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Editor:

It is not healthy to get used to something that is profoundly sick. The fact that we are accustomed to the phrase "school shooting," words that together should cause shock, fear and action, represents a deep disturbance in our country. Collectively, we have bought the line that beginning to address this problem will encroach on hunting rights and the right to protect our homes and families. Somehow we have become so numb to these incidents that we mumble statements of "prayers" and "hold your loved ones close" instead of demanding a more adequate response, such as enforcing existing gun laws and empowering the ATF to reduce the sale of illegal guns. Collectively, we have bought the line about how the good guys with guns can protect us from the bad guys with guns, and we continue to try to create more opportunities to get guns in the hands of the "right" people. If this were going to work, it would have by now. Each person who is close to one of these terrible tragedies changes their mind. After the Las Vegas massacre, country star Caleb Keeter tweeted "I've been a proponent of the 2nd Amendment my whole life, until the events of last night. I cannot express how wrong I was." He described that with the chaos that ensued, there was no way any "good guy" with a gun would have been able to act appropriately. To begin to fix this problem- and despite the differences in "solutions" I cannot think of anyone who would say this is not a problem- we will have to stop getting used to this and start getting past our differences and divisions and begin to apply some common sense. The Senate voted this year, including Senators Barrasso and Enzi, that people who are too mentally ill to manage their social security checks ought to still be able to purchase weapons. Efforts to ban people identified as terrorists, placed on the "no fly list," from buying weapons have failed. When society is accustomed to the words "school" and "shooting" together, we have failed.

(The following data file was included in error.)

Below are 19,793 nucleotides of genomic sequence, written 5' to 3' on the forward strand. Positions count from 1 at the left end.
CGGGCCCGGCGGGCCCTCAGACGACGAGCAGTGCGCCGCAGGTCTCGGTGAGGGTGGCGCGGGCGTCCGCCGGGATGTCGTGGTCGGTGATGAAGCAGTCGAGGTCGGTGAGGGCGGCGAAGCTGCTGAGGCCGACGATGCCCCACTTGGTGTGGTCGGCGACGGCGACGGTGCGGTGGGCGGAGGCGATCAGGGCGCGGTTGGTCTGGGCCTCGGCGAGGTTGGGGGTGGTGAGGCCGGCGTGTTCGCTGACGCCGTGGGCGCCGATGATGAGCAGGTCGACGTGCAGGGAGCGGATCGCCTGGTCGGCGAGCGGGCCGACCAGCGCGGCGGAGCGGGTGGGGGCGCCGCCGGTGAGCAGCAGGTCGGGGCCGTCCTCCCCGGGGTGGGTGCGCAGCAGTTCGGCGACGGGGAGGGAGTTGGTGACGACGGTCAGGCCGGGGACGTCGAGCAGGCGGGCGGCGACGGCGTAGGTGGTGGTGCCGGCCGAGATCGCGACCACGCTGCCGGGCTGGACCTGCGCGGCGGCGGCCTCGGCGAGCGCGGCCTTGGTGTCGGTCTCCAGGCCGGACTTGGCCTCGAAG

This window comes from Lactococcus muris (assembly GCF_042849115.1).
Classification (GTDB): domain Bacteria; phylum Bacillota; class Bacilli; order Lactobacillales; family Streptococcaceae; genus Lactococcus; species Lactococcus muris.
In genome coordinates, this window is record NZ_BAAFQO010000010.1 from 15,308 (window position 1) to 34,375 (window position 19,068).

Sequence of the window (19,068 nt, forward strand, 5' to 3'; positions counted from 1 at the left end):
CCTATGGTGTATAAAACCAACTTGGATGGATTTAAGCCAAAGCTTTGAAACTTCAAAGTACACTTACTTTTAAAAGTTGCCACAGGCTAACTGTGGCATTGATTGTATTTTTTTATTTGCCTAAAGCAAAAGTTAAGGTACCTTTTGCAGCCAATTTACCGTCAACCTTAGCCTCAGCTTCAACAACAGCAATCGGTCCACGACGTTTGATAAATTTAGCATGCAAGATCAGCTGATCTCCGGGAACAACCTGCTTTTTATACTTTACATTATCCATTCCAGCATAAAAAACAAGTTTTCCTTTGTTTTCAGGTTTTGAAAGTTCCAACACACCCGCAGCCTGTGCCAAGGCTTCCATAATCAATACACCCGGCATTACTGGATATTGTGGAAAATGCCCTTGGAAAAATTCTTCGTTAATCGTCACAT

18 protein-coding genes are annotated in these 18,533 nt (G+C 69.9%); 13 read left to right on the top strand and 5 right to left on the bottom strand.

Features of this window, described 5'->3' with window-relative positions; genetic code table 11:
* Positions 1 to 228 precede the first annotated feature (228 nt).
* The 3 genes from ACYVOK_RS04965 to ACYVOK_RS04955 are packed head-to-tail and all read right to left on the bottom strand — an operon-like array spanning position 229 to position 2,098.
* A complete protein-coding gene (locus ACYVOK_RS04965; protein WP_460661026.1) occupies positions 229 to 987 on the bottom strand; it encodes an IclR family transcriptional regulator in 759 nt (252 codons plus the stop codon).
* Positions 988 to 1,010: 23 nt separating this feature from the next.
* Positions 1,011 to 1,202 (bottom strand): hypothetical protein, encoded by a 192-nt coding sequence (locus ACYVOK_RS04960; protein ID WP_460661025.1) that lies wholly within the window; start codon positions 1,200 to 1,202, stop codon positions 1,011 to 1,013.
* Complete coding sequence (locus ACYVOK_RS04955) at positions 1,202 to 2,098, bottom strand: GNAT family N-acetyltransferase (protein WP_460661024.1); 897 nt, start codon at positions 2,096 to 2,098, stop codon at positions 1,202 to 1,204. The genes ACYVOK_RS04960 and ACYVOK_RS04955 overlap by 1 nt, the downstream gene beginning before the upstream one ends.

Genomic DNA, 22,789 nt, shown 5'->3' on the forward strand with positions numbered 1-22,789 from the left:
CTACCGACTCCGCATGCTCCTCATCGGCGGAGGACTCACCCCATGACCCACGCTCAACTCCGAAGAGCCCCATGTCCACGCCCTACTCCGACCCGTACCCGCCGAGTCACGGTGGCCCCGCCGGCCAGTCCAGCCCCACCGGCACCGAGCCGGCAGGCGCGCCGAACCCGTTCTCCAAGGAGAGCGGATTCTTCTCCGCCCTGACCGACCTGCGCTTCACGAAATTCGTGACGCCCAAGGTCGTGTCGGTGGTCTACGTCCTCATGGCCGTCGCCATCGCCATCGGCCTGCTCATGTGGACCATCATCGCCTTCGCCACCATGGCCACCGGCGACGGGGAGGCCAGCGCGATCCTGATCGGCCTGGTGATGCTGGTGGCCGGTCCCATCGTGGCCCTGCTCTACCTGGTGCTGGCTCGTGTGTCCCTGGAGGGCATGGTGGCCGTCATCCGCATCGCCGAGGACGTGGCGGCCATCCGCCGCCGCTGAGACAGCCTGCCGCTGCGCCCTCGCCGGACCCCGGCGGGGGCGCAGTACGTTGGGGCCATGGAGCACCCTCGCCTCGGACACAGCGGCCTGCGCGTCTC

EMILY SIEGEL, Laramie

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